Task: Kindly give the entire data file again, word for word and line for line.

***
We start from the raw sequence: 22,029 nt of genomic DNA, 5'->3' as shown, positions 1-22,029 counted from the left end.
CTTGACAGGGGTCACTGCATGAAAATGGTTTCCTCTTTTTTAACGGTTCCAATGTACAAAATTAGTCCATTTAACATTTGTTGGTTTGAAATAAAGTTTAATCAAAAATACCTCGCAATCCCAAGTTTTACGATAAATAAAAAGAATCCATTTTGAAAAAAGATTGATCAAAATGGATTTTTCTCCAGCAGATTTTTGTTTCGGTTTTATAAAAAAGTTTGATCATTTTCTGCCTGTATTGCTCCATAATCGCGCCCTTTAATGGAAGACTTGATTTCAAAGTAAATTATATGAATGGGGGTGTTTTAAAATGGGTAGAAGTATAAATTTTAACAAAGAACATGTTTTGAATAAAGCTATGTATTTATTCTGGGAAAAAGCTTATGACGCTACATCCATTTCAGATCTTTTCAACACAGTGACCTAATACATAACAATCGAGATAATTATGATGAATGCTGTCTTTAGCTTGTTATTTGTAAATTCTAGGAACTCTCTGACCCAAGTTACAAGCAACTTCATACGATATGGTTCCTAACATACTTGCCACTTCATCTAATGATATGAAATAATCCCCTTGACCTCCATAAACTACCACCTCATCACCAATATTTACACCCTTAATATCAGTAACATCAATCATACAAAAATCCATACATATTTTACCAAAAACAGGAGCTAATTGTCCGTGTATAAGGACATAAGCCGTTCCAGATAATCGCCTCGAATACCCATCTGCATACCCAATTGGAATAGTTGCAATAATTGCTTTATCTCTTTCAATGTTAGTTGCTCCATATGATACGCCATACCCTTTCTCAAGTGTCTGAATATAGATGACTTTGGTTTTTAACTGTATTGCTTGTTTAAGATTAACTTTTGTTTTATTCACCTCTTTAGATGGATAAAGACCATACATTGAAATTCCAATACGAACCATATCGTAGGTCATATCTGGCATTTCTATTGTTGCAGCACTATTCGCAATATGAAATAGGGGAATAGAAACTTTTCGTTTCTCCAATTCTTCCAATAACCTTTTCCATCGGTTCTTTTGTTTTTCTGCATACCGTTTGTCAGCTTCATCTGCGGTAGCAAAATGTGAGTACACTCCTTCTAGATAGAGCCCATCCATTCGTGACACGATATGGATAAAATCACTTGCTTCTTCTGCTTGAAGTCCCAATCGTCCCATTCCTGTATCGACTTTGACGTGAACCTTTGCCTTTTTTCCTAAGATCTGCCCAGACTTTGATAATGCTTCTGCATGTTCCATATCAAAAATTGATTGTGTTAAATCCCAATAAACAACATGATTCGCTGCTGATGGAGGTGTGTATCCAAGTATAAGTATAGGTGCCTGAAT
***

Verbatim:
We start from the raw sequence: 22,029 nt of genomic DNA, 5'->3' as shown, positions 1-22,029 counted from the left end.
CTTGACAGGGGTCACTGCATGAAAATGGTTTCCTCTTTTTTAACGGTTCCAATGTACAAAATTAGTCCATTTAACATTTGTTGGTTTGAAATAAAGTTTAATCAAAAATACCTCGCAATCCCAAGTTTTACGATAAATAAAAAGAATCCATTTTGAAAAAAGATTGATCAAAATGGATTTTTCTCCAGCAGATTTTTGTTTCGGTTTTATAAAAAAGTTTGATCATTTTCTGCCTGTATTGCTCCATAATCGCGCCCTTTAATGGAAGACTTGATTTCAAAGTAAATTATATGAATGGGGGTGTTTTAAAATGGGTAGAAGTATAAATTTTAACAAAGAACATGTTTTGAATAAAGCTATGTATTTATTCTGGGAAAAAGCTTATGACGCTACATCCATTTCAGATCTTTTCAACACAGTGACCTAATACATAACAATCGAGATAATTATGATGAATGCTGTCTTTAGCTTGTTATTTGTAAATTCTAGGAACTCTCTGACCCAAGTTACAAGCAACTTCATACGATATGGTTCCTAACATACTTGCCACTTCATCTAATGATATGAAATAATCCCCTTGACCTCCATAAACTACCACCTCATCACCAATATTTACACCCTTAATATCAGTAACATCAATCATACAAAAATCCATACATATTTTACCAAAAACAGGAGCTAATTGTCCGTGTATAAGGACATAAGCCGTTCCAGATAATCGCCTCGAATACCCATCTGCATACCCAATTGGAATAGTTGCAATAATTGCTTTATCTCTTTCAATGTTAGTTGCTCCATATGATACGCCATACCCTTTCTCAAGTGTCTGAATATAGATGACTTTGGTTTTTAACTGTATTGCTTGTTTAAGATTAACTTTTGTTTTATTCACCTCTTTAGATGGATAAAGACCATACATTGAAATTCCAATACGAACCATATCGTAGGTCATATCTGGCATTTCTATTGTTGCAGCACTATTCGCAATATGAAATAGGGGAATAGAAACTTTTCGTTTCTCCAATTCTTCCAATAACCTTTTCCATCGGTTCTTTTGTTTTTCTGCATACCGTTTGTCAGCTTCATCTGCGGTAGCAAAATGTGAGTACACTCCTTCTAGATAGAGCCCATCCATTCGTGACACGATATGGATAAAATCACTTGCTTCTTCTGCTTGAAGTCCCAATCGTCCCATTCCTGTATCGACTTTGACGTGAACCTTTGCCTTTTTTCCTAAGATCTGCCCAGACTTTGATAATGCTTCTGCATGTTCCATATCAAAAATTGATTGTGTTAAATCCCAATAAACAACATGATTCGCTGCTGATGGAGGTGTGTATCCAAGTATAAGTATAGGTGCCTGAAT